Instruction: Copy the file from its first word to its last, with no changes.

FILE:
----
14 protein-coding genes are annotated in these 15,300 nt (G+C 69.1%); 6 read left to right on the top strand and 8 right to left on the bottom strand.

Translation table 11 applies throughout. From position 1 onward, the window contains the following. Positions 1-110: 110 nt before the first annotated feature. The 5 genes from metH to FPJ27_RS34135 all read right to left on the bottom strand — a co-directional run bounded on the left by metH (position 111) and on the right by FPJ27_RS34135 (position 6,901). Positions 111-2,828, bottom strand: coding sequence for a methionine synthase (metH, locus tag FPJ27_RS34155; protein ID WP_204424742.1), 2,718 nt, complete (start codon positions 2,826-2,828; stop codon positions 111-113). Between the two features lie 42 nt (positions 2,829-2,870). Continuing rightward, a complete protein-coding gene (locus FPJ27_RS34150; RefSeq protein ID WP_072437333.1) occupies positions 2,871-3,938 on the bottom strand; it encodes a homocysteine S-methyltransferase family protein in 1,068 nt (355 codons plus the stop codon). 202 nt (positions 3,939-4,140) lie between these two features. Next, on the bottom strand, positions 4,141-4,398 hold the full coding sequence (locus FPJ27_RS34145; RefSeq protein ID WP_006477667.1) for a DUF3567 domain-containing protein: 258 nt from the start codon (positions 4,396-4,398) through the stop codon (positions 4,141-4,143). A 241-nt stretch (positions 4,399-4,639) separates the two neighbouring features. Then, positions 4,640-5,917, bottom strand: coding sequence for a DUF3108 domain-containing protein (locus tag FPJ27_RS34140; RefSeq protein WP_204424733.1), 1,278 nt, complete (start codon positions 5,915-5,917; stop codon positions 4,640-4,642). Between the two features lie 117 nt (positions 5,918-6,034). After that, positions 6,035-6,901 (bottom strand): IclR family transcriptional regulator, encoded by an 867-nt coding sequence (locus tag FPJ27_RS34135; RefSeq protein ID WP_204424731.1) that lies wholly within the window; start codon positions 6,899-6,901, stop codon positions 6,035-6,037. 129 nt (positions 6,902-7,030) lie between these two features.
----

14 protein-coding genes are annotated in these 15,300 nt (G+C 69.1%); 6 read left to right on the top strand and 8 right to left on the bottom strand.

Translation table 11 applies throughout. From position 1 onward, the window contains the following. Positions 1-110: 110 nt before the first annotated feature. The 5 genes from metH to FPJ27_RS34135 all read right to left on the bottom strand — a co-directional run bounded on the left by metH (position 111) and on the right by FPJ27_RS34135 (position 6,901). Positions 111-2,828, bottom strand: coding sequence for a methionine synthase (metH, locus tag FPJ27_RS34155; protein ID WP_204424742.1), 2,718 nt, complete (start codon positions 2,826-2,828; stop codon positions 111-113). Between the two features lie 42 nt (positions 2,829-2,870). Continuing rightward, a complete protein-coding gene (locus FPJ27_RS34150; RefSeq protein ID WP_072437333.1) occupies positions 2,871-3,938 on the bottom strand; it encodes a homocysteine S-methyltransferase family protein in 1,068 nt (355 codons plus the stop codon). 202 nt (positions 3,939-4,140) lie between these two features. Next, on the bottom strand, positions 4,141-4,398 hold the full coding sequence (locus FPJ27_RS34145; RefSeq protein ID WP_006477667.1) for a DUF3567 domain-containing protein: 258 nt from the start codon (positions 4,396-4,398) through the stop codon (positions 4,141-4,143). A 241-nt stretch (positions 4,399-4,639) separates the two neighbouring features. Then, positions 4,640-5,917, bottom strand: coding sequence for a DUF3108 domain-containing protein (locus tag FPJ27_RS34140; RefSeq protein WP_204424733.1), 1,278 nt, complete (start codon positions 5,915-5,917; stop codon positions 4,640-4,642). Between the two features lie 117 nt (positions 5,918-6,034). After that, positions 6,035-6,901 (bottom strand): IclR family transcriptional regulator, encoded by an 867-nt coding sequence (locus tag FPJ27_RS34135; RefSeq protein ID WP_204424731.1) that lies wholly within the window; start codon positions 6,899-6,901, stop codon positions 6,035-6,037. 129 nt (positions 6,902-7,030) lie between these two features.